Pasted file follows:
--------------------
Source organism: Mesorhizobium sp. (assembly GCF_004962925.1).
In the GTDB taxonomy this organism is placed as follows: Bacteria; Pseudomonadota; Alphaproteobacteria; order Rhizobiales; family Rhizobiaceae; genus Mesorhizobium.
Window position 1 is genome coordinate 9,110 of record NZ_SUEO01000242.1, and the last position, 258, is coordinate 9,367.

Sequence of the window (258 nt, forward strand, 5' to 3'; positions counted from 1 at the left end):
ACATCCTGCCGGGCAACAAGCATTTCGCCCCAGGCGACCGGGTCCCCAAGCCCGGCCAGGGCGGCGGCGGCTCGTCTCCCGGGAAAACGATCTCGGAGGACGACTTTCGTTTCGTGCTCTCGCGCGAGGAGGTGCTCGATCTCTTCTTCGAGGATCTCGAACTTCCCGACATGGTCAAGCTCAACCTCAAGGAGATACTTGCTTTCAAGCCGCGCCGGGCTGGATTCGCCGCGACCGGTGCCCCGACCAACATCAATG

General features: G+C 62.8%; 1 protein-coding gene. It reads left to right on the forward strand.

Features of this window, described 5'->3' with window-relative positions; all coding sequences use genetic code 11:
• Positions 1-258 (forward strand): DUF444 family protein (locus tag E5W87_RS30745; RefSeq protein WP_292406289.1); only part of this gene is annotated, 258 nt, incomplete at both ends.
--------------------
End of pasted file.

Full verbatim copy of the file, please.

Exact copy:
Source organism: Mesorhizobium sp. (assembly GCF_004962925.1).
In the GTDB taxonomy this organism is placed as follows: Bacteria; Pseudomonadota; Alphaproteobacteria; order Rhizobiales; family Rhizobiaceae; genus Mesorhizobium.
Window position 1 is genome coordinate 9,110 of record NZ_SUEO01000242.1, and the last position, 258, is coordinate 9,367.

Sequence of the window (258 nt, forward strand, 5' to 3'; positions counted from 1 at the left end):
ACATCCTGCCGGGCAACAAGCATTTCGCCCCAGGCGACCGGGTCCCCAAGCCCGGCCAGGGCGGCGGCGGCTCGTCTCCCGGGAAAACGATCTCGGAGGACGACTTTCGTTTCGTGCTCTCGCGCGAGGAGGTGCTCGATCTCTTCTTCGAGGATCTCGAACTTCCCGACATGGTCAAGCTCAACCTCAAGGAGATACTTGCTTTCAAGCCGCGCCGGGCTGGATTCGCCGCGACCGGTGCCCCGACCAACATCAATG

General features: G+C 62.8%; 1 protein-coding gene. It reads left to right on the forward strand.

Features of this window, described 5'->3' with window-relative positions; all coding sequences use genetic code 11:
• Positions 1-258 (forward strand): DUF444 family protein (locus tag E5W87_RS30745; RefSeq protein WP_292406289.1); only part of this gene is annotated, 258 nt, incomplete at both ends.